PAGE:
Tag Heuer needs no introduction, its quality and craftsmanship have stood the test of time. The 2000 Series came in many different designs over the years but this is definitely one of the more desirable ones. It’s sturdy and reliable, the timekeeping is perfect as you would expect from Tag Heuer. Encased in thick stainless steel and enticing us with its rotating bezel and the well known ‘Click’! Case measures 38mm in diameter and 42mm from lug to lug, a good size compared with today’s watch sizes. The dial is black and clean with the logo in the centre, there are the usual luminous markers, quick set date at 3 o’clock and Mercedes’ hands, all under the scratch-resistant sapphire crystal. The crown can screw in/lock and features the logo, case back also has the logo and screws in. Model/serial numbers are WE1110-R #V87209. It features the original strap in stainless steel with double lock clasp, s/n 300/81 and measures approximately 7.3” or 18.5cm. The original box and papers are long gone, but it will come with a gift box. It has not been pressure sealed, so water resistance is not guaranteed.
Originally known as Heuer, the company was founded in 1860 in St-Imier, the Tag association didn’t come about until 125 years later. Although some of the achievements have been overlooked, Heuer patented the oscillating pinion in 1887, which is still used by watch manufacturers today. Tag Heuer are best known for their sporting lines, such as the Carrera and Monaco, and it’s no surprise to see that wearers have included the likes of Muhammad Ali, Ayrton Senna, Steve McQueen and Tiger Woods.
Today, the TAG Heuer 2000 collection revolves around the Monaco, Autavia and Carrera. 20 or 30 years ago, it was a very different story. Back then, re-editions were considered a nice little sideline to the mainstream models, but certainly not the basis of the collection. That honor went to the 1000 and 2000 series, a range of models that, for a while at least, symbolized everything that was fine and mighty about the Swiss watchmaker. The 1000 came during a turning point for TAG Heuer (and indeed, the rest of the Swiss watchmaking community). The Quartz crisis of the 1970s had bought the European industry to its knees; with the whole world and its mother more interested in the cheap Japanese quartz watches flooding the market than they were traditional Swiss pieces, TAG Heuer 2000 needed to find a new angle, fast. It found it with the 1000, the brand’s first ever quartz diver watch. An overnight hit, the 1000 effectively reversed TAG Heuer’s fortunes and bought it back from the brink of collapse. But you can’t rely on the same thing for ever. Despite its popularity, the 1000 was always a relatively simple piece. By the early 80s, the watchmaker was in the market for something a little more complex – and something that would pull it out of the financial abyss it was in danger of falling into. It found it with the 2000, a series that aimed to build on the popularity of the 1000 Diver while extending it into quartz and automatic chronograph territory. Available in a dazzling range of models (at one point, there was even a budget-blowing $50,000 Series 2000 Chronometer floating around), and bearing some very modern features (including 200m water resistance, scratch proof sapphire crystal, a double safety clasp, a screw-in crown, and luminous indexes and hands), it was a remarkable series that served as the beating heart of the brand’s catalog for over 20 years.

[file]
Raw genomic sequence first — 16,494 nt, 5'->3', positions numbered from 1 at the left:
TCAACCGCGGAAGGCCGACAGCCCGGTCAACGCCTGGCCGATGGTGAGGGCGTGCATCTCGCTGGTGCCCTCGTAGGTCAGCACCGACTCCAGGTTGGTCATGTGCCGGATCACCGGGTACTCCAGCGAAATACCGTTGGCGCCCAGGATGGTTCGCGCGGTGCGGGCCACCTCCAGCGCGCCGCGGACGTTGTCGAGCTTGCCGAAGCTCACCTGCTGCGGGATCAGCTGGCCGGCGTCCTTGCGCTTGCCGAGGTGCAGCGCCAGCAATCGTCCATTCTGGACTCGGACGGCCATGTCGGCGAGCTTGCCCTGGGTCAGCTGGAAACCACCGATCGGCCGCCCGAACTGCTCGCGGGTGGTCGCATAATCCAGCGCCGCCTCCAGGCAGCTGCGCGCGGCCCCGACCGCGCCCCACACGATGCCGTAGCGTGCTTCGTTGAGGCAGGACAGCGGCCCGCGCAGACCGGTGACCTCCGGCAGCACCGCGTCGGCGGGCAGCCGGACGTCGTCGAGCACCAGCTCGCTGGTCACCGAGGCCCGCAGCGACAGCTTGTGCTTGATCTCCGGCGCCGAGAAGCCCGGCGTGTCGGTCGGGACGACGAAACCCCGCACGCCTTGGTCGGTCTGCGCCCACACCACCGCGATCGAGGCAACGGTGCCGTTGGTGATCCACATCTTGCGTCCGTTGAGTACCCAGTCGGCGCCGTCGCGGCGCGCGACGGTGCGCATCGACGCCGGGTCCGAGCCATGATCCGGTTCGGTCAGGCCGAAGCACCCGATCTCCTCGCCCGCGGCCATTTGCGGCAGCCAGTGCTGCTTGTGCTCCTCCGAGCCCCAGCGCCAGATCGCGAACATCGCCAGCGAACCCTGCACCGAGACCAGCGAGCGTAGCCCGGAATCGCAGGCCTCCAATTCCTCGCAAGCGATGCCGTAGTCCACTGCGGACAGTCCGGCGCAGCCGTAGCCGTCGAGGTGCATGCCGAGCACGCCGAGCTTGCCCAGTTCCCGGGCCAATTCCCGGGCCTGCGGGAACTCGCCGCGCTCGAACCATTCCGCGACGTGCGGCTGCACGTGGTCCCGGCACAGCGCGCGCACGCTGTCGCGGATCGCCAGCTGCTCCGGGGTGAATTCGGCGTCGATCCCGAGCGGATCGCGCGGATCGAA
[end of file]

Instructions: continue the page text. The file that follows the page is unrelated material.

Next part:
Today’s Aquaracer has one watch in particular to thank for its existence: the TAG Heuer 2000 Exclusive. An outstandingly ambitious watch, it combined state-of-the art functionality with classic aesthetics to stunning effect. Featuring scratch-resistant-sapphire crystal, a large, modern, unidirectional rotating bezel in stainless steel, water-resistance to 660 feet (200 M), a stainless steel head and bracelet with flip-lock clasp, a screw-down crown, large numerals at 12, 6 and 9 o’clock and polished hour batons at the other hours, and a new hand design, it was a handsome, hardworking model that’s since gone on to become a collector’s piece.